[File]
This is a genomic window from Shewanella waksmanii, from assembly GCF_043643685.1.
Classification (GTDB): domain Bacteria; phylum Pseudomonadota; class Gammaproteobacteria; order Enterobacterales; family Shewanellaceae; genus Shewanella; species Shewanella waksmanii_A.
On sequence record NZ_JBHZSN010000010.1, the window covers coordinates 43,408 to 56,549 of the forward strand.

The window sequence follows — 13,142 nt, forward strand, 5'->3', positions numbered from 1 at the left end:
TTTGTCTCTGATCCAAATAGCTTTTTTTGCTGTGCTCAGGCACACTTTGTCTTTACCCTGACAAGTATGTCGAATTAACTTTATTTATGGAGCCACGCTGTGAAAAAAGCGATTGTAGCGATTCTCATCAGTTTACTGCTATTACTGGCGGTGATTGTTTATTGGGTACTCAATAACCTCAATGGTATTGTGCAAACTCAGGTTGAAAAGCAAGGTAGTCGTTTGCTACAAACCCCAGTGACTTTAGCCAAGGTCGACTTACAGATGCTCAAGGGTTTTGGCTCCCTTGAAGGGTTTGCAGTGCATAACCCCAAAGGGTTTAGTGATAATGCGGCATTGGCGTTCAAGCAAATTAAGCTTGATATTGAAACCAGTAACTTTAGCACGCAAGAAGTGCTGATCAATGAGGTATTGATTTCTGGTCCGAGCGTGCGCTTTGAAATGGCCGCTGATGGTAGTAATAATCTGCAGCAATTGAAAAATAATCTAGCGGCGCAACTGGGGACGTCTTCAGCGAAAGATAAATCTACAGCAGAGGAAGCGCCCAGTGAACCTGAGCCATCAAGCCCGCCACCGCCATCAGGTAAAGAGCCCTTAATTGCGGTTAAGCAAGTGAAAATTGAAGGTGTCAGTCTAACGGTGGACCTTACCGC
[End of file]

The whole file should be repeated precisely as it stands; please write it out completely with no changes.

This is a genomic window from Shewanella waksmanii, from assembly GCF_043643685.1.
Classification (GTDB): domain Bacteria; phylum Pseudomonadota; class Gammaproteobacteria; order Enterobacterales; family Shewanellaceae; genus Shewanella; species Shewanella waksmanii_A.
On sequence record NZ_JBHZSN010000010.1, the window covers coordinates 43,408 to 56,549 of the forward strand.

The window sequence follows — 13,142 nt, forward strand, 5'->3', positions numbered from 1 at the left end:
TTTGTCTCTGATCCAAATAGCTTTTTTTGCTGTGCTCAGGCACACTTTGTCTTTACCCTGACAAGTATGTCGAATTAACTTTATTTATGGAGCCACGCTGTGAAAAAAGCGATTGTAGCGATTCTCATCAGTTTACTGCTATTACTGGCGGTGATTGTTTATTGGGTACTCAATAACCTCAATGGTATTGTGCAAACTCAGGTTGAAAAGCAAGGTAGTCGTTTGCTACAAACCCCAGTGACTTTAGCCAAGGTCGACTTACAGATGCTCAAGGGTTTTGGCTCCCTTGAAGGGTTTGCAGTGCATAACCCCAAAGGGTTTAGTGATAATGCGGCATTGGCGTTCAAGCAAATTAAGCTTGATATTGAAACCAGTAACTTTAGCACGCAAGAAGTGCTGATCAATGAGGTATTGATTTCTGGTCCGAGCGTGCGCTTTGAAATGGCCGCTGATGGTAGTAATAATCTGCAGCAATTGAAAAATAATCTAGCGGCGCAACTGGGGACGTCTTCAGCGAAAGATAAATCTACAGCAGAGGAAGCGCCCAGTGAACCTGAGCCATCAAGCCCGCCACCGCCATCAGGTAAAGAGCCCTTAATTGCGGTTAAGCAAGTGAAAATTGAAGGTGTCAGTCTAACGGTGGACCTTACCGC